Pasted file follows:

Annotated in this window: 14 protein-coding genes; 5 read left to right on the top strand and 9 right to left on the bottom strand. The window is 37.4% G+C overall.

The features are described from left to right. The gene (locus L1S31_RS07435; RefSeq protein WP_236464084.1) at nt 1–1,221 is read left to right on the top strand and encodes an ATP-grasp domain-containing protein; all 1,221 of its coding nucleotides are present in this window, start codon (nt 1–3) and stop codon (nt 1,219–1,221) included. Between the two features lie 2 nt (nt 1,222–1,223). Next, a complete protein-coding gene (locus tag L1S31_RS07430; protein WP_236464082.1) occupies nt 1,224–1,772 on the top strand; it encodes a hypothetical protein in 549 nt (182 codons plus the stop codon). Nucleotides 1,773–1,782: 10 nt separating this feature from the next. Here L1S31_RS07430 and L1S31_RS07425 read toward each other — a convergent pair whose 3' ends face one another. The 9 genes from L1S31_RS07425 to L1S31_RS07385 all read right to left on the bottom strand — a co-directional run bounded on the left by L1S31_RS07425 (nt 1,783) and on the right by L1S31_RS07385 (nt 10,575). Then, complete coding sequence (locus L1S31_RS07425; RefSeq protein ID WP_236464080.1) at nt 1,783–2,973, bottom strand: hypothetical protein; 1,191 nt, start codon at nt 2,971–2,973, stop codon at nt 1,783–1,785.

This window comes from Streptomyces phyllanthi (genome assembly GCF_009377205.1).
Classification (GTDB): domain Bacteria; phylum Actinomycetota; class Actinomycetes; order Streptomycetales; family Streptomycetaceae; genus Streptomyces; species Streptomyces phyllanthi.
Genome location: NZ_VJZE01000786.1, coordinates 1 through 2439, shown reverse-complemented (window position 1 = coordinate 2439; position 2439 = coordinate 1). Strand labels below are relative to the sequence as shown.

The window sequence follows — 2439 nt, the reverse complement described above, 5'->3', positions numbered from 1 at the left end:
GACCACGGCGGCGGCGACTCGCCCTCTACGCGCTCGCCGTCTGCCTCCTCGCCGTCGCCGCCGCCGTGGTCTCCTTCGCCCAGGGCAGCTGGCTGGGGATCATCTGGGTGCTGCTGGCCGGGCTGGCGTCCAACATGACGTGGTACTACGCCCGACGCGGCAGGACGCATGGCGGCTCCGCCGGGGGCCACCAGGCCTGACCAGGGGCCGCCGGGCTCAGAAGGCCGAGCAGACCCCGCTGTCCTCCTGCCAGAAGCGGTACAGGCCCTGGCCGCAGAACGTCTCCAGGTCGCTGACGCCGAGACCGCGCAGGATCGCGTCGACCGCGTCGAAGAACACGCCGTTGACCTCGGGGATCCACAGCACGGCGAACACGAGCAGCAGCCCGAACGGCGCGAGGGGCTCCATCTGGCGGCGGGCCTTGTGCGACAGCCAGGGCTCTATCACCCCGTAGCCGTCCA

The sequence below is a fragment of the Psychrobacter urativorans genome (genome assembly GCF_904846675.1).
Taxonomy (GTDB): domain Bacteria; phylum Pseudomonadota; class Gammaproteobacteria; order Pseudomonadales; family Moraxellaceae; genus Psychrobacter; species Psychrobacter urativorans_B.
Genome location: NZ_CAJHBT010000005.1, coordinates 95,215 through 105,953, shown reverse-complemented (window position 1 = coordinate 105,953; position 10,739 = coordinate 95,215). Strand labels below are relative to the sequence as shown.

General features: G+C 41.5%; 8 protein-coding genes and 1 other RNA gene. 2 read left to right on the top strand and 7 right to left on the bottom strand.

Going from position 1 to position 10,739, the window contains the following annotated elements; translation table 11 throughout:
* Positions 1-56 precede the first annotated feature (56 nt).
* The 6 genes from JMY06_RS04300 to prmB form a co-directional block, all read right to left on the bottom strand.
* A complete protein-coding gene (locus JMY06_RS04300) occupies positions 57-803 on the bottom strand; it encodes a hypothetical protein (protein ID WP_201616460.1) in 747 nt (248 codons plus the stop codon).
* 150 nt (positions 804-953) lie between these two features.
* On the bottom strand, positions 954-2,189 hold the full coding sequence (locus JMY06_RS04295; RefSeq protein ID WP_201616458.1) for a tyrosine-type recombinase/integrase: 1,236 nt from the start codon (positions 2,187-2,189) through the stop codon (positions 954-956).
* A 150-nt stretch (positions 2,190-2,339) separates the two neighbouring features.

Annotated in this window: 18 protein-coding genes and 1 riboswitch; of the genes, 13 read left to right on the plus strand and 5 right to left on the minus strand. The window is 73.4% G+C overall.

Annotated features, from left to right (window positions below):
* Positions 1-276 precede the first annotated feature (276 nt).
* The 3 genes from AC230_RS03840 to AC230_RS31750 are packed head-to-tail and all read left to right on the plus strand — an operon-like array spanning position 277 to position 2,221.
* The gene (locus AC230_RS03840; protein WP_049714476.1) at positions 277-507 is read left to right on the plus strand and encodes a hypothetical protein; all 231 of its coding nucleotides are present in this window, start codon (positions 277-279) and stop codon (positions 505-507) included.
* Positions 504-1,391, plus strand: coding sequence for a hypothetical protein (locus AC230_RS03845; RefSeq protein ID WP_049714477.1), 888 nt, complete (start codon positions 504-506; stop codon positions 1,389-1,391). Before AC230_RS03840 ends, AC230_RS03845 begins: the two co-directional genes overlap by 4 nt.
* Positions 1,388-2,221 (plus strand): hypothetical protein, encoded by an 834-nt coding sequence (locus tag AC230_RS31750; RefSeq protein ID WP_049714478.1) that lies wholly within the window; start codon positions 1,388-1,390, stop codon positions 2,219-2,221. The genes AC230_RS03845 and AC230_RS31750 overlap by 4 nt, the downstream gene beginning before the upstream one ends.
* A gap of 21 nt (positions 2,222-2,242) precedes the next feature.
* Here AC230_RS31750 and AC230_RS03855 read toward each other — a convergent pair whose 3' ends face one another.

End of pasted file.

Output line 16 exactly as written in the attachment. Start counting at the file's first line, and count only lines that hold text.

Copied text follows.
* 150 nt (positions 804-953) lie between these two features.